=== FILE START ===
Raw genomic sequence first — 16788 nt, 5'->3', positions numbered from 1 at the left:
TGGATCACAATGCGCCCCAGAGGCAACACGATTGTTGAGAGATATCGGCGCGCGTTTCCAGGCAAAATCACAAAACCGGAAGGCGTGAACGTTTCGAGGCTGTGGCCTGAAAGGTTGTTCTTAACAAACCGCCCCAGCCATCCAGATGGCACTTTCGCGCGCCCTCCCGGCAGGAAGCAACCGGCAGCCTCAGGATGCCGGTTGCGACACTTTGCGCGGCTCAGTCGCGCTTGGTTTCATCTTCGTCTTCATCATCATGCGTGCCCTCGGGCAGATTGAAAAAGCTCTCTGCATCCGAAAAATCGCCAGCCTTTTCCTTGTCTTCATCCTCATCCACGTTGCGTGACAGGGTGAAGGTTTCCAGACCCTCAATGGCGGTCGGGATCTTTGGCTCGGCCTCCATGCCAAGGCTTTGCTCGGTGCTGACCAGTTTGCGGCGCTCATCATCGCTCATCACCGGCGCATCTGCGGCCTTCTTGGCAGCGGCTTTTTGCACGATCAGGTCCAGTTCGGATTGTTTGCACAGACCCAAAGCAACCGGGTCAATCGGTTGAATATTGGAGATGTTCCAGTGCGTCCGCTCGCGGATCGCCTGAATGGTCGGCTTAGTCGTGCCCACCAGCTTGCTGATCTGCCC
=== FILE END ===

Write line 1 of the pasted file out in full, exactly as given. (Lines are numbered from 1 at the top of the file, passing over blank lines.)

Raw genomic sequence first — 16788 nt, 5'->3', positions numbered from 1 at the left: